Author: Vladimir Nabokov
Pages: Hardback 327
Publisher: Campbell Publishing Ltd.
Opening Lines: "Lolita, light of my life, fire of my loins. My sin, my soul."
"When it was published in 1955, Lolita immediately became a cause of célèbre because of the freedom and sophistication with which it handled the unusual erotic predilections of its protagonist. But Vladimir Nabokov's wise, ironic, elegant masterpiece owes its stature as one of the twentieth century's novels of record not to the controversy its material aroused but to its author's use of that material to tell a love story almost shocking in its beauty and tenderness.
"Awe and exhilaration—along with heartbreaking and mordant wit—abound in this account of the aging Humbert Humbert's obsessive, devouring, and doomed passion for the nymphet Dolores Haze. Lolita is also the story of a hypercivilized European colliding with the cheerful barbarism of postwar America, but most of all, it is a meditation on love—love as outrage and hallucination, madness and transformation."
~ Jacket copy
Thoughts: At some point, my father told me that his mother would not allow him to read Lolita. I cannot remember if it was before or after I chanced upon the Jeremy Irons rendition of the film. Either way, that started my love affair of Lolita. Something that could grab my father's attention, bring my grandmother's disapproval, and capture Jeremy Irons had to be worthwhile. However, for some reason or the other, I never got around to reading the book. A few weeks ago, after reading an article on my phone, Lolita was brought back to my mind. Spending a few minutes on my local library's website, I was happy to learn that they had a copy of the book! And thus began my adventure with Lolita and the lovelorn Humbert Humbert.
Lolita is a hard book to discuss. The subject matter alone is enough to cause one to curl their toes in disgust. The idea of a 37 year-old man falling in love with a 12 year-old girl is rather startling. More so was his devious way of getting close to the young girl, becoming her stepfather, and taking her on a cross country road trip after her mother died. However, for all of the fault people can and will find with this book, I found myself enjoying it. Vladimir has a way with words. The prose in this book is simply remarkable. Even though, at some level, I wanted to despise Humbert, I found myself feeling somewhat sorry for him at the end. To me, that is the mark of a master storyteller.
Reading a lot of reviews, people are torn between the true villain in the story. Some believe that Humbert was just Lolita's victim and not at fault for his actions. While some view him as the ultimate sexual predator. While I read this book, I kept both view points in mind, and I think both parties fall short. Even though his actions were deplorable, I place a lot of the blame with Lolita's mother, Charlotte. I am not sure where it started, but, by the time Humbert enters the picture, Charlotte seems to be fostering severe feelings of hate for her daughter. She is constantly picking on Lo, she fills out surveys to describe the girl as horrid, she makes of a point of calling Lo "plain," and so on. When it is obvious that something might be brewing between Humbert and Lo, she quickly sends the girl away to summer camp because she does not want competition for the affections of a handsome European. Further, she seeks to send Lo away to a boarding school until she graduates. Even Humbert himself remarks on these actions towards the girl. When Charlotte discovers incriminating evidence in Humbert's desk, she still seeks to blame the child.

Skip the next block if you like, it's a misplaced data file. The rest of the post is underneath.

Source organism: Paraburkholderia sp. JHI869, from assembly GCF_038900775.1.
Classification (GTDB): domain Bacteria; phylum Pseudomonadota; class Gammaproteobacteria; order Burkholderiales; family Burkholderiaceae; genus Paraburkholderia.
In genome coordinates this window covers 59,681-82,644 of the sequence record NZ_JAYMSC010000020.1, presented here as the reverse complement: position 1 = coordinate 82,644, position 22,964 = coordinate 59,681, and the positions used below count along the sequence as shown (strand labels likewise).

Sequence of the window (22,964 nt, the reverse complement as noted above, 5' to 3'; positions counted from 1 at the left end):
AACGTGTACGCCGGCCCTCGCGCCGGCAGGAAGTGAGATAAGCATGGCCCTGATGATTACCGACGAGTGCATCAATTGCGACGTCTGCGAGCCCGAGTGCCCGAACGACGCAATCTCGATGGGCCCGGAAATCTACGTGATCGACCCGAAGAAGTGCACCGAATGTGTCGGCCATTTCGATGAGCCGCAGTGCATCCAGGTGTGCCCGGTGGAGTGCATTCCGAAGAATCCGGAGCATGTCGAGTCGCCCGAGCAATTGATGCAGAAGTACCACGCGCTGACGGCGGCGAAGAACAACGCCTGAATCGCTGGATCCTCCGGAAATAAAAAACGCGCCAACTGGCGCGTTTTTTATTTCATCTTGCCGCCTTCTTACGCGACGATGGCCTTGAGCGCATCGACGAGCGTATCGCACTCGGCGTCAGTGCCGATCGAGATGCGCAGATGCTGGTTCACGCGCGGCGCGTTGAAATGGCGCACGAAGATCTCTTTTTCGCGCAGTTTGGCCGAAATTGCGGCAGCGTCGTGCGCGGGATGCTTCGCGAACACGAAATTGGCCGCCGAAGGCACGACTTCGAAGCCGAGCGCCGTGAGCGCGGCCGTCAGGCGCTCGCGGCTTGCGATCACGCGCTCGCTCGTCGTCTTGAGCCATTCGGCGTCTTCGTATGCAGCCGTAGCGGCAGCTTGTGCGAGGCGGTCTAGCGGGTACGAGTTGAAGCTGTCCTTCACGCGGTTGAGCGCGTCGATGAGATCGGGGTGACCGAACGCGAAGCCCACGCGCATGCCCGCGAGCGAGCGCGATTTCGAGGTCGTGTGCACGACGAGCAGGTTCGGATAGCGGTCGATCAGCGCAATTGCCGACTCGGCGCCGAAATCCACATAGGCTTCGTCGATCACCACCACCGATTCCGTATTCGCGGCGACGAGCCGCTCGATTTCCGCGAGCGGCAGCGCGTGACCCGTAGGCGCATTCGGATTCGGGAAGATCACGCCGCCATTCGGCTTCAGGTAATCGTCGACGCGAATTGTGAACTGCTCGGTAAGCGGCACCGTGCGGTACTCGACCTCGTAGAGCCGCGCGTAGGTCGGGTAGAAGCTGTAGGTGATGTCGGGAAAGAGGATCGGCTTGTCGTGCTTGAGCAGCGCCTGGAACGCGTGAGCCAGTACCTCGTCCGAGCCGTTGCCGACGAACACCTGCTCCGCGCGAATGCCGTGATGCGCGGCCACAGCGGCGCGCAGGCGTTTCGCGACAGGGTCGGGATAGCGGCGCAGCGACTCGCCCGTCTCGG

Coming from a family life where she lost her father at a young age and living with a mother who hates her, it is easy to see why Lo grabs onto Humbert. He is a dashingly good looking European male. He seems charming and gives her attention. He does not scold her for normal childlike behavior. It makes sense to me that she would flirt with him and so forth. However, at some level, I think she knew full well what game she was playing. That being said, at 12 years-old, she had not way to understand the ramifications of the game. And, as the story progresses, I was left to wonder whether the child was horribly damaged by other past occurrences—things that would make a young girl think the only way to get attention from a male was through sex.
None of this is to say that Humbert was in the right. From the onset of the book, he makes it clear that he knew he was in the wrong. Knowing and continuing to act on something is disgusting! Further, his constant justifications disturbed me. Just because a love affair with a 12 year-old was common in the Middle Ages doesn't mean it is acceptable now. (Also, the comment about Sade's Justine made my skin crawl.) At many points during the book, I found myself wishing that Lo would tell one of her friends or someone would find out. It was not fair to rob Lo of a childhood, because Humbert was in love with her. That being said, I found myself feeling somewhat sorry for Hum at the end of the book.
The beginning and ending of this book will stay with me. I am not sure how to describe the ending without giving anything away. Let's just say, when all was said and done, in his own way, Hum truly loved his Lolita.
I truly loved this book. It is hard to read and not for the faint of heart. I would not suggest this book to most people; however, if you can get by the subject matter, I think it is well worth the read.
Current Pages: 13,343